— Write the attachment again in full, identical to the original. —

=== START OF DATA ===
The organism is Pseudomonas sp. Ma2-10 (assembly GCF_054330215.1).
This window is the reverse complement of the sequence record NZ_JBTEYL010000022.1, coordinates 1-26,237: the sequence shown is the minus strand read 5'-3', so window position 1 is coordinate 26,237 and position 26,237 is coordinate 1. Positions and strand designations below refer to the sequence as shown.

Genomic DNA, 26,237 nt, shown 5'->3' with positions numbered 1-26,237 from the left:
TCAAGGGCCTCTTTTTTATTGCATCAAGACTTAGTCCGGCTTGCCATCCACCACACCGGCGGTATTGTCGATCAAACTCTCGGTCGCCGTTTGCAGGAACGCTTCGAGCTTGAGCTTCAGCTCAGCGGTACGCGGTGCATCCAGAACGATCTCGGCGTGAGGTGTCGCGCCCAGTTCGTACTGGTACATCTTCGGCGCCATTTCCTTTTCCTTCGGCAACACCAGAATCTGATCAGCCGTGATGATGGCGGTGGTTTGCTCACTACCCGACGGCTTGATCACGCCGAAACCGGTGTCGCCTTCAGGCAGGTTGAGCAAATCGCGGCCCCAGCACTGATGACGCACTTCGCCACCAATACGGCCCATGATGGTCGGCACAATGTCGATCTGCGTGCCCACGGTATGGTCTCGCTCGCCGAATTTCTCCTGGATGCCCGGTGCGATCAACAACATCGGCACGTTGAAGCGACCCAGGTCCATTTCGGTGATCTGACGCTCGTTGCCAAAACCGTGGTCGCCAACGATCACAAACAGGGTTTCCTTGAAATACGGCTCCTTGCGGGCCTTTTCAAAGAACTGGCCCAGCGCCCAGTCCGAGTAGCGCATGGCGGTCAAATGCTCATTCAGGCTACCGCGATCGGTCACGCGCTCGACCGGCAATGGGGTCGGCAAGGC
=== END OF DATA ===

The organism is Pseudomonas sp. Ma2-10 (assembly GCF_054330215.1).
This window is the reverse complement of the sequence record NZ_JBTEYL010000022.1, coordinates 1-26,237: the sequence shown is the minus strand read 5'-3', so window position 1 is coordinate 26,237 and position 26,237 is coordinate 1. Positions and strand designations below refer to the sequence as shown.

Genomic DNA, 26,237 nt, shown 5'->3' with positions numbered 1-26,237 from the left:
TCAAGGGCCTCTTTTTTATTGCATCAAGACTTAGTCCGGCTTGCCATCCACCACACCGGCGGTATTGTCGATCAAACTCTCGGTCGCCGTTTGCAGGAACGCTTCGAGCTTGAGCTTCAGCTCAGCGGTACGCGGTGCATCCAGAACGATCTCGGCGTGAGGTGTCGCGCCCAGTTCGTACTGGTACATCTTCGGCGCCATTTCCTTTTCCTTCGGCAACACCAGAATCTGATCAGCCGTGATGATGGCGGTGGTTTGCTCACTACCCGACGGCTTGATCACGCCGAAACCGGTGTCGCCTTCAGGCAGGTTGAGCAAATCGCGGCCCCAGCACTGATGACGCACTTCGCCACCAATACGGCCCATGATGGTCGGCACAATGTCGATCTGCGTGCCCACGGTATGGTCTCGCTCGCCGAATTTCTCCTGGATGCCCGGTGCGATCAACAACATCGGCACGTTGAAGCGACCCAGGTCCATTTCGGTGATCTGACGCTCGTTGCCAAAACCGTGGTCGCCAACGATCACAAACAGGGTTTCCTTGAAATACGGCTCCTTGCGGGCCTTTTCAAAGAACTGGCCCAGCGCCCAGTCCGAGTAGCGCATGGCGGTCAAATGCTCATTCAGGCTACCGCGATCGGTCACGCGCTCGACCGGCAATGGGGTCGGCAAGGC